Before entering the Arena di Verona, it is a good idea to eat at one of the many restaurants in the small streets surrounding the amphitheatre. This way, you can really make the most of the charged atmosphere, whilst doing some serious people watching at the same time. There are lots of gorgeous, designer shops for you to feast your eyes on (I particularly remember the Louis Vuitton shop, which was immediately opposite the ancient arene, containing a huge selection of wonderful handbags - all at wonderful prices, of course).
Once inside the arena, be prepared to be blown away by the sheer scale and magnificence of it all. The arena sits 20,000 people, from the best seats which are on the floor of the arena, right up to the unreserved places on the upper (very upper!) stone galleries, where you are perched high on the topmost ramparts of the original Stadium, which was built in 30 A.D.
When one thinks of opera, The Royal Opera House at Convent Garden, the Sydney Opera House, and La Scala all spring readily to mind, but you will find that Verona combines a quite unique setting with productions and performances of a consistently high standard. Where else could you be watching, on a hot summer night, a performance of Aida (as I was) at the start of the second Act, when immediately behind the stage, a huge, full moon rose majestically above the ancient arena walls and literally hung in the dark sky, surrounded by glittering stars, for the remainder of the performance.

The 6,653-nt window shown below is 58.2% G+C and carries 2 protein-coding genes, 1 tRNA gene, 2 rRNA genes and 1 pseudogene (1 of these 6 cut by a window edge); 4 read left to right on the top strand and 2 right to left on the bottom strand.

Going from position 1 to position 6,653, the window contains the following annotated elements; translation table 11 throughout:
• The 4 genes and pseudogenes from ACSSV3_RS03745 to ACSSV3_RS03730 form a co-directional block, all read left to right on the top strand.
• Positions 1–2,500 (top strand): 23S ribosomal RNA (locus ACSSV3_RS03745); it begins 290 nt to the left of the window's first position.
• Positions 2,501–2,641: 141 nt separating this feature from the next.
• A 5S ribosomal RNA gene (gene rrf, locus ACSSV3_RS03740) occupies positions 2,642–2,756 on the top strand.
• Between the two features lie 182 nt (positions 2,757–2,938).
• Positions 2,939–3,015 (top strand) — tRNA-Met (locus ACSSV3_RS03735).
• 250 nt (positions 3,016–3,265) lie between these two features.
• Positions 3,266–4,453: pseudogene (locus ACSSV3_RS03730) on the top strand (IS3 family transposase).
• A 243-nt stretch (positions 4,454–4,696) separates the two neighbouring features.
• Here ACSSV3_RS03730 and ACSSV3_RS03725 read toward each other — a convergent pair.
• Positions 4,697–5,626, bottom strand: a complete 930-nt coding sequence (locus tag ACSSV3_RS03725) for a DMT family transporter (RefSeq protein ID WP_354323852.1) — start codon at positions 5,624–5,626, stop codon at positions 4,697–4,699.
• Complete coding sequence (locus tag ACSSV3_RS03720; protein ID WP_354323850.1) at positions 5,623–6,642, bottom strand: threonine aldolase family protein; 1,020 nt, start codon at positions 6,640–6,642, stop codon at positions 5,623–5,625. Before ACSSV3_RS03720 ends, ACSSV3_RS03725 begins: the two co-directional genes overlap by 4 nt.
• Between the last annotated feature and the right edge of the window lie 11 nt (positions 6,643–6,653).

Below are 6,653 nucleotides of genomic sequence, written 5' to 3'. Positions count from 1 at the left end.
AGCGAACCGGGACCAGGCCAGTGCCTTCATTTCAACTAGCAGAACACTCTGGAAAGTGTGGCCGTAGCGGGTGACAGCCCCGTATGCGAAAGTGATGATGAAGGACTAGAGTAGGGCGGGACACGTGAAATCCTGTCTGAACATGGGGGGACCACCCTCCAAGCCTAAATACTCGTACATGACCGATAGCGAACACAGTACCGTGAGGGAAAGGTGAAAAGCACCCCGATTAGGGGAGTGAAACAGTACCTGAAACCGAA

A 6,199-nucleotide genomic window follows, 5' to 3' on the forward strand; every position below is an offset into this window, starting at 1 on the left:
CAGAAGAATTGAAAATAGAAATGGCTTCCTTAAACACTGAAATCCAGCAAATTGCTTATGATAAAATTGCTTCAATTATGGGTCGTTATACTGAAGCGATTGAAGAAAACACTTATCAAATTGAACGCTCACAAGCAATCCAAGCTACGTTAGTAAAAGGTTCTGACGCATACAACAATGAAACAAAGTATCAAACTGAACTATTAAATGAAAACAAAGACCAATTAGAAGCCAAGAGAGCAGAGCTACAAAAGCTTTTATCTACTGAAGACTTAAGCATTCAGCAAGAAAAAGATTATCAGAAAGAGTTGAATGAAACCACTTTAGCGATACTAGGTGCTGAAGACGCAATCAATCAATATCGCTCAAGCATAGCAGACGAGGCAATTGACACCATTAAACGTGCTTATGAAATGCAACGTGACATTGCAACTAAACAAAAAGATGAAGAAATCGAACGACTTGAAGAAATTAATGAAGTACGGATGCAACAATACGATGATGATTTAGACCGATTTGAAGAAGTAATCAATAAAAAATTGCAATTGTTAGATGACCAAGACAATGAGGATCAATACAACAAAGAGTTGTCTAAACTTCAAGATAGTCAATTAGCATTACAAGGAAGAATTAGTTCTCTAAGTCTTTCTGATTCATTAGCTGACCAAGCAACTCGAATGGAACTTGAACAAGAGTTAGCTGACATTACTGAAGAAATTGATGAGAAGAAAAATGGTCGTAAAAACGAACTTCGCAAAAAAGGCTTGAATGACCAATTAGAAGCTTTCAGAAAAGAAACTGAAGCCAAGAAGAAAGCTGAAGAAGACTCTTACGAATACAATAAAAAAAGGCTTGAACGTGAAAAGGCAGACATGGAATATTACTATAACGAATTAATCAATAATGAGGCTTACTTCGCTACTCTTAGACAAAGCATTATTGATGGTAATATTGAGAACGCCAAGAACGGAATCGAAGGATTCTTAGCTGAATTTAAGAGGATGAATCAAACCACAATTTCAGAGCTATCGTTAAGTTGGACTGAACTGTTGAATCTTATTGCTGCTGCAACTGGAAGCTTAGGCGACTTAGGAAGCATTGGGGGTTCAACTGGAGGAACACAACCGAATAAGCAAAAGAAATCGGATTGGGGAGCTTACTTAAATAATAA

The Italians really do have a love and flair for the dramatic performance, and they are a very demanding audience, which always seems to bring out the very best in performers and musicians alike. When the audience is particularly appreciative of a certain Aria, they will stamp their feet, cheer and clap and, even though they are in the middle of an Act, the performers will sing the Aria again, to even more spontaneous applause.
It really was a magical experience, and one that I will never forget!